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Business Trends: Commercial Testing Companies ‘Sell’ Health Screenings

by | Aug 12, 2019 | Essential, Industry Buzz-lir, Laboratory Industry Report, Top of the News-lir

From - Laboratory Industry Report Several companies market an array of preventive tests directly to consumers. Are these companies and tests legit? What does… . . . read more

Several companies market an array of preventive tests directly to consumers. Are these companies and tests legit? What does the medical community have to say about such companies and advertising practices? How might these companies impact the perception of traditional lab tests?

Aggressive Marketing

The most well-known commercial testing company is Life Line Screening, which targets U.S. adults, aged 50 and older. Maybe you’ve seen the company’s television commercial, where a middle-aged woman says screening was the best decision of her life.

Life Line Screening also markets its services via U.S. mail. This may seem harmless enough, but the promotional material uses fear as a sales tool when targeting a largely elderly population. Drawings illustrate plaque buildup in the arteries, while accompanying large typeface tells the recipient that “plaque buildup can lead to heart disease, stroke and aneurysms.”

Included with the mailing is a reservation card, which indicates the date the company’s services will be available in the recipient’s area, along with instructions on how to reserve screening time. A person who uses a special priority code receives a discount on the company’s screening package.

Company Offerings

The Life Line Screening package includes:

  1. Carotid artery screening (plaque)
  2. Heart rhythm screening (atrial fibrillation)
  3. Abdominal aortic aneurysm screening
  4. Peripheral arterial disease screening
  5. Osteoporosis risk assessment

The company refers to these as the five “vital” screenings.

Medical Community Weighs In

Experts disagree. Harriet Hall, M.D., writing for the website Science-Based Medicine, indicates that “various medical organizations and the United States Preventive Services Task Force (USPSTF) have put great thought into recommending which screening tests are worthwhile for the general public.” Hall goes on to say that carotid artery screening is not recommended; abdominal aortic aneurysm screening is recommended only once for men between the ages of 65 and 75 who have ever smoked; and that osteoporosis screening is recommended only for women over the age of 65 (or 60 if they have risk factors).

Celeste Robb-Nicholson, M.D., editor in chief for Harvard Women’s Health Watch and associate professor of medicine at Massachusetts General Hospital, expresses concerns as well, and says, “I don’t recommend these commercial tests.” She also notes that “screening all comers isn’t the best approach because it may result in following up too many equivocal findings with testing.” Instead, she recommends that people consult with their physicians, who will consider individual risk factors and recommend appropriate tests, when necessary.

David Liu, M.D. approaches the issue from the standpoint of whether the tests are worth the money. “There is no scientific proof or evidence that these [tests] save lives especially in patients who have no symptoms,” he says.

Consumer Complaints

And medical professionals aren’t the only ones urging people to steer clear of commercial testing.

The Better Business Bureau currently has 125 complaints against Life Line Screening at its website.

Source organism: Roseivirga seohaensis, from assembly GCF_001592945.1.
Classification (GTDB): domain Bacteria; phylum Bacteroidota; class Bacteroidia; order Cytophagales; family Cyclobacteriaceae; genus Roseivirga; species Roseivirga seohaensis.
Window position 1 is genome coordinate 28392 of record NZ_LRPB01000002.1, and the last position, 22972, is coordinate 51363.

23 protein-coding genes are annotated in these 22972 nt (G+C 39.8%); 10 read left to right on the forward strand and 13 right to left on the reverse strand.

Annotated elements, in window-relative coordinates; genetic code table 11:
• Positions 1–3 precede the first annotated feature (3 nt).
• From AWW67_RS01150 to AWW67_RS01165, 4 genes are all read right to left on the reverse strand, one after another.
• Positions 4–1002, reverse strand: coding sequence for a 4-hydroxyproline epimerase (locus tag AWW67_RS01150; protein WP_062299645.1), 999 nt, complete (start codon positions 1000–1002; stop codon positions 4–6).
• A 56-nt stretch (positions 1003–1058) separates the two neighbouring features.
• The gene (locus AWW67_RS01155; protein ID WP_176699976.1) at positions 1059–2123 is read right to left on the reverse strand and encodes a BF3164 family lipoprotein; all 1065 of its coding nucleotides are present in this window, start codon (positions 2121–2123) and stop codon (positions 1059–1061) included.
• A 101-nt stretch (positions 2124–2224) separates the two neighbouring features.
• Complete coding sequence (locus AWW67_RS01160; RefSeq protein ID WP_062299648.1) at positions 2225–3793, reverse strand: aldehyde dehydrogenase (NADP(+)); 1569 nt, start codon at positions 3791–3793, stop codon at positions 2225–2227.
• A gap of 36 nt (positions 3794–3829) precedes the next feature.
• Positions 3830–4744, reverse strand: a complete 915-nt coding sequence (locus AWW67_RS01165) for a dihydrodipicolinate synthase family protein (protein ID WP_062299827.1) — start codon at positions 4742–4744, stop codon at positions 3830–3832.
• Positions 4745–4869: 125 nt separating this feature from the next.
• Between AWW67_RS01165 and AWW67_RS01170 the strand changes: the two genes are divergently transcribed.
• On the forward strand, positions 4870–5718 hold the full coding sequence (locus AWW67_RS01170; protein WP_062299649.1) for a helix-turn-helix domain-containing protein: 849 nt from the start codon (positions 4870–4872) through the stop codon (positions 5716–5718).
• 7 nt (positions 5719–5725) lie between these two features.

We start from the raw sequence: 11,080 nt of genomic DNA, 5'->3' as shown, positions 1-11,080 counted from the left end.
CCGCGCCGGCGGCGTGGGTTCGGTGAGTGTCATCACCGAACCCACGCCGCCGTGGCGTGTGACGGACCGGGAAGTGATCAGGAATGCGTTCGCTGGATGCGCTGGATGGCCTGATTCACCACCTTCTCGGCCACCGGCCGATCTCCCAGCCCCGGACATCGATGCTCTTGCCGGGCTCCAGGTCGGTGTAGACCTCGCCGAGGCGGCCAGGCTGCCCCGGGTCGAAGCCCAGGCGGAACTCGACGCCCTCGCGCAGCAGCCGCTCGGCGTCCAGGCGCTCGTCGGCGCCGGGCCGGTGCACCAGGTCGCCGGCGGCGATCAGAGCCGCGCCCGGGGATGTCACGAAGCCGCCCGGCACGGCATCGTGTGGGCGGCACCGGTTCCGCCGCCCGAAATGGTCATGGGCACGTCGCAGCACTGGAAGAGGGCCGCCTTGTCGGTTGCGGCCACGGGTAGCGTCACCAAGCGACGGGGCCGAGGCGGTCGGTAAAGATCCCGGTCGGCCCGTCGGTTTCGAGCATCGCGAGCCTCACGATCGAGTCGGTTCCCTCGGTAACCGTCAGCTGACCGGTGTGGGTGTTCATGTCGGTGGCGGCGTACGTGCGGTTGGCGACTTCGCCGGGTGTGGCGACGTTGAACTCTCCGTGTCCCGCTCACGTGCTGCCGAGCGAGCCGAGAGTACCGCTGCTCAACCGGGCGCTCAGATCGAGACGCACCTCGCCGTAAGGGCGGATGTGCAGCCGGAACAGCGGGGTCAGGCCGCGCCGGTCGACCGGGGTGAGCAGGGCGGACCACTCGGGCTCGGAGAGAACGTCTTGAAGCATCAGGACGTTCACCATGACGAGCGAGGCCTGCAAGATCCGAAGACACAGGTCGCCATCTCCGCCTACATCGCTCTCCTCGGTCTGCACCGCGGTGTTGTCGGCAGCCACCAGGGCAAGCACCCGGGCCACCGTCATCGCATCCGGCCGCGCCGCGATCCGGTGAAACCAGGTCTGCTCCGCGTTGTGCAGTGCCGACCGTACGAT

Yelp reviews include these comments:

  • “Wow, I don’t understand how our government lets them operate.”
  • “I was horrified to notice that Life Line’s ultrasound and tools being used on everyone’s skin was not cleaned between people.”
  • “Don’t do this! Seriously, why aren’t you doing these tests at your doctor’s office!?”

Impact on Medical Test Providers

Why are people using commercial testing companies? It most likely comes down to effective marketing and convenience.

In addition to its five “vital” screenings, Life Line Screening offers other tests at some locations. These include a high cholesterol/complete lipid panel test, a C-reactive protein test, and something it calls a “6 for life health assessment.” There is also a wellness panel test for men, and a separate wellness panel test for women. All are finger-stick blood tests.

In other words, people are basically promised one-stop shopping.

So, how does a traditional diagnostic lab or other provider of medical testing address commercial testing, if patients ask?

  1. Point out that medical testing is serious business; tests should be requested by a licensed medical professional, and performed in a safe, sanitary environment.
  2. Let patients know that diagnostic labs are subject to strict regulation. The Clinical Laboratory Improvement Amendments (CLIA) regulate laboratory testing and require clinical labs to be certificated by their state as well as the Center for Medicare and Medicaid Services (CMS) before they can accept human samples for diagnostic testing. Three federal agencies are responsible for CLIA: CMS, the FDA and the Center for Disease Control (CDC). Each agency has a unique role in assuring quality lab testing.
    Commercial testing companies, also known as direct-to-consumer screening companies, are not regulated.
  3. Remind patients that health insurance often covers the cost of most legitimate medical tests, so there is no need for a special priority code.
  4. Encourage patients to do their homework. To this end, consider sharing information from this article or referring patients to the websites mentioned.

Keep in mind that this is an opportunity to explain the difference between commercial testing and professional medical testing—and to position your services as the better choice.

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